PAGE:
D and I were irrational when I got back but I couldn’t shake that crash. I didn’t like the idea that I found myself feeling that way in a foreign country with no one around to talk to. All my other crashes could be linked to the context I found myself in – diagnosis of infertility; discovering a man you loved wasn’t who he said he was; being raped etc. This crash made no sense to me and in some ways this was worse than knowing exactly why I was dying at the bottom of a bottle.
I saw my GP and psychologist and expressed my concerns and it was at that time that they suggested that I might have bipolar, or some other mood disorder. And I categorically dismissed the idea. Depression ran in my family, it was a tried and true diagnosis, but I agreed to see a psychiatrist and have an evaluation. This was November, but it took another two and a half months to actually get in to see one. Access to mental health care in this country is shameful, although I can’t fault any of the psychologists I’ve seen over the past few years.
So, by now it’s late January, and I have an appointment with a psychiatrist who will charge me a bomb to tell me I have depression, to keep taking my meds, exercise more, eat better, drink less, stop taking drugs and continue seeing my psychologist.
Except they didn’t. I walked out with a diagnosis of bipolar II disorder (I had been unaware there was more than one type) and displaying traits of borderline personality disorder, which I did know a little about because it was scorned by most medical professionals as crap. So, what the fuck did this mean?
Well, it meant that the anti-depressants I had been taking for the past three years were likely not helping me, sending me into hypomanic states as well as keeping me out of depressive ones. Ok, so let’s back up so you don’t need to go Google this. Bipolar II disorder is same same but different to your standard old bipolar. The difference is I experience more depressive episodes that normal bipolar, and don’t quite achieve hypermania, just hypomania.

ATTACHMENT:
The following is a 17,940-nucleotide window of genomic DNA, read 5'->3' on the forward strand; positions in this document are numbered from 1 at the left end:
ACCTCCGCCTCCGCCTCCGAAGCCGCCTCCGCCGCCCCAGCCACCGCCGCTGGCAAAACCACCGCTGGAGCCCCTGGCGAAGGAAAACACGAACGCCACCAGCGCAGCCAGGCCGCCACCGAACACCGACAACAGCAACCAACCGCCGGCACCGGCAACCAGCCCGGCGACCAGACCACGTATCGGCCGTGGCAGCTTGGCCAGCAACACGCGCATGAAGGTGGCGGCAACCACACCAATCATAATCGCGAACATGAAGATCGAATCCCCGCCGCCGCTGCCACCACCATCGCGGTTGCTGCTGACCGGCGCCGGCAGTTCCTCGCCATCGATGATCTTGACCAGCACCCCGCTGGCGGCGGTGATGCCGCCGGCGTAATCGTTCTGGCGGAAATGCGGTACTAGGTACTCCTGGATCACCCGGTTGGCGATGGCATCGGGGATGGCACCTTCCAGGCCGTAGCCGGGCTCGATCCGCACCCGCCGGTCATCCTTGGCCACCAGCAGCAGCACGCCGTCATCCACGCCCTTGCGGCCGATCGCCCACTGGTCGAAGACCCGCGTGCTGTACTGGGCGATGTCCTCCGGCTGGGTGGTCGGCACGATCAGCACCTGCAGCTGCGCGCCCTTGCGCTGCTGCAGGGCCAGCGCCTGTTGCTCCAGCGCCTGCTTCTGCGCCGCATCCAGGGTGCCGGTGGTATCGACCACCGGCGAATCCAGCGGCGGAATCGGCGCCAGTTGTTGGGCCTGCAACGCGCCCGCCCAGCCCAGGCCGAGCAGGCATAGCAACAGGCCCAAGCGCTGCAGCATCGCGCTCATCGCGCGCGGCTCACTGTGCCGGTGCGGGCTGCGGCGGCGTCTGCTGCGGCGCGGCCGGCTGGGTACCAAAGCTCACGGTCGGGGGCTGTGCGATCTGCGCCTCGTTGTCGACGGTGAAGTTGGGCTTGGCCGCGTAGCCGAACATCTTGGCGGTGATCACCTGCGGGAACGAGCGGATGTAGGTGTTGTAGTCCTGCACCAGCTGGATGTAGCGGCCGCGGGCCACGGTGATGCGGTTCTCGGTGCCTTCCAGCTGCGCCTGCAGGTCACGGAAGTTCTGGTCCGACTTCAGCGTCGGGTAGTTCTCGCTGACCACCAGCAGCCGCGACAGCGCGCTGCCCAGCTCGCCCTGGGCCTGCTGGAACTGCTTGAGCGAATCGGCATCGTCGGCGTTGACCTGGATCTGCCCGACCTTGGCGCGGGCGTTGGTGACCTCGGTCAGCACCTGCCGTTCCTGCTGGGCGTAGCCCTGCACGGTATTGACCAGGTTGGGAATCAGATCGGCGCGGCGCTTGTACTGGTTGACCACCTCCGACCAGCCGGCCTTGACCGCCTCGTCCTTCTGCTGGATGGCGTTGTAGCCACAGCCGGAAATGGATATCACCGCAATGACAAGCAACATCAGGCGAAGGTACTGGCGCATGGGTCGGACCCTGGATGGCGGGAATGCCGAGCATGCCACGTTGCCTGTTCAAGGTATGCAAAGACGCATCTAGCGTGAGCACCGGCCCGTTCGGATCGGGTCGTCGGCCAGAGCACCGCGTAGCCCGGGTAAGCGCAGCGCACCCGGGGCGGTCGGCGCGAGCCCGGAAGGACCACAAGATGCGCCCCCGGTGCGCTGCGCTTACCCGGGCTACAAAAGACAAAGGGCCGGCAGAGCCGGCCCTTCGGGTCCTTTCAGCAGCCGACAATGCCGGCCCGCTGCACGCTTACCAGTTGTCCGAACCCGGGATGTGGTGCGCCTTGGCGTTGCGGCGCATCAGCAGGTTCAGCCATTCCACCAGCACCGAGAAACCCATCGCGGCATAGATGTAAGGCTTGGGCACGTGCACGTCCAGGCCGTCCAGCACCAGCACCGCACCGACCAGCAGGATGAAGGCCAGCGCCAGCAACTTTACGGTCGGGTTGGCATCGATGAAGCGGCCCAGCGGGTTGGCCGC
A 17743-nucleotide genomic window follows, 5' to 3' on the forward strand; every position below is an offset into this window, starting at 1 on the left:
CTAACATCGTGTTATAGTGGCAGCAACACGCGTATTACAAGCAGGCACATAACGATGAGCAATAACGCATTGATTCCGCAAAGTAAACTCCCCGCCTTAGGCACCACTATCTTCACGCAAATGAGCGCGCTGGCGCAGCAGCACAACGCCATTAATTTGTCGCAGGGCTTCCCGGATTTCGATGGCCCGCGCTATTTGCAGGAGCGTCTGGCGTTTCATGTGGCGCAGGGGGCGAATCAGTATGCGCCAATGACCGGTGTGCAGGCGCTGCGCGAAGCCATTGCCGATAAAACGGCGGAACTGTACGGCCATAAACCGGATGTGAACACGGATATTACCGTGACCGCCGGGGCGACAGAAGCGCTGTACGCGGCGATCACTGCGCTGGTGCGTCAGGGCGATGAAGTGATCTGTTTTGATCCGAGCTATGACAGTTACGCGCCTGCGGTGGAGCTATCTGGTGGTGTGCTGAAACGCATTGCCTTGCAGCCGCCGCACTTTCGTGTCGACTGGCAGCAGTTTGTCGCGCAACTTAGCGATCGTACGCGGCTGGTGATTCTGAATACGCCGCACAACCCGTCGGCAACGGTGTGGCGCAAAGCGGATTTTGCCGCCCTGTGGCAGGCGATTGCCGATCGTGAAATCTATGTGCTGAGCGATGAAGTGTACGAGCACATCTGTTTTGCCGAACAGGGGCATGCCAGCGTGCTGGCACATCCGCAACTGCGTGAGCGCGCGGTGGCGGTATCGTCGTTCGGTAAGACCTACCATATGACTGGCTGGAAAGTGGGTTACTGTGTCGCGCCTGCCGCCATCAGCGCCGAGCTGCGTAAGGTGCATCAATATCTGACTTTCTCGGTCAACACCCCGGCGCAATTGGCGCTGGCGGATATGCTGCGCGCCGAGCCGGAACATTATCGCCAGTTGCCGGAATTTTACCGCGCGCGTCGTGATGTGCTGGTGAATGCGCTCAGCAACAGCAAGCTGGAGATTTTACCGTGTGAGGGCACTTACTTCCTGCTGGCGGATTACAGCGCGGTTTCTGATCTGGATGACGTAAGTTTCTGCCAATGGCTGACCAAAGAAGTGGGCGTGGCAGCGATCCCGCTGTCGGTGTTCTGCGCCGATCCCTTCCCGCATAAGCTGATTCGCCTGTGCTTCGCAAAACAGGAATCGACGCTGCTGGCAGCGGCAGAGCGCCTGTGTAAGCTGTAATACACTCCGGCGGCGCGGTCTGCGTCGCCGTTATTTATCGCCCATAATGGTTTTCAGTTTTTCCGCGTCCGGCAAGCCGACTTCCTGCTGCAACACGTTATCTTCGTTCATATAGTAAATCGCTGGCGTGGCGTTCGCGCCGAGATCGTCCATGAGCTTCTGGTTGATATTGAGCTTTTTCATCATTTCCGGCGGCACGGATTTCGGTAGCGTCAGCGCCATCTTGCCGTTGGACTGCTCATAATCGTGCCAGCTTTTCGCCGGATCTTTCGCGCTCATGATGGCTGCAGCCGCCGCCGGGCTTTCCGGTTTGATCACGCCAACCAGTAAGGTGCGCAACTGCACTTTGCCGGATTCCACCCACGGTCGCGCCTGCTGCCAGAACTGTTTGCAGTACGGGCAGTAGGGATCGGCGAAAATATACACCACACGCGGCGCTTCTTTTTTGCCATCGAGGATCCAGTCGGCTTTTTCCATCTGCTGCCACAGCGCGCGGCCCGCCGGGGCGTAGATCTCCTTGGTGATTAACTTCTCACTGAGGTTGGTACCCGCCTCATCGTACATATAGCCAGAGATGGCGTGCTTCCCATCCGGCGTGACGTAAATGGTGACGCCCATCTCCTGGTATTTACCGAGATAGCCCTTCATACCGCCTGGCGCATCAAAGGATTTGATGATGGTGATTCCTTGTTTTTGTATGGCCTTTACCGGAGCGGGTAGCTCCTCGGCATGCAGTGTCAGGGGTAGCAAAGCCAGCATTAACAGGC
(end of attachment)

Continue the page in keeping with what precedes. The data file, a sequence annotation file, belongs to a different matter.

Commonly, depressive episodes are more frequent and more intense than hypomanic episodes and I have shorter intervals of well-being. Finally, bipolar II is associated with a greater risk of suicidal thoughts and behaviours than bipolar I or unipolar depression. Sounds fun huh?
I have my diagnosis, and I finally have meds that I’m told will “balance me out”. So what’s all this got to do with my trip to the doctor and hope.
Well, my blood tests showed I had a severe B12 deficiency. Big whoop, you say, although yeah I mean it takes some fixing. A few injections every week etc. But the reason it was such a fucking traumatic experience for me is because I had somehow convinced myself that the doctor was ringing to tell me something else.
Some part of my stupid, bipolar addled brain had convinced myself that maybe, just maybe, some miracle that could rival a virgin-birth had occurred. I thought he was going to tell me I was pregnant.
Irrational. Illogical. Not to mention I’m pretty certain he didn’t even test for pregnancy. But there you have it. I worked myself into a state where I thought the impossible was possible. The unbelievable, believable. The never have I ever, my drink.
But I wasn’t. Obviously, and so I came crashing down to reality, to that black pit of self-loathing and hate for my flawed eggs. And this time I was on the right medication. I was doing the right things to manage my illness and yet still the crash.
Hope. It’s a dirty, not a mother, fucker.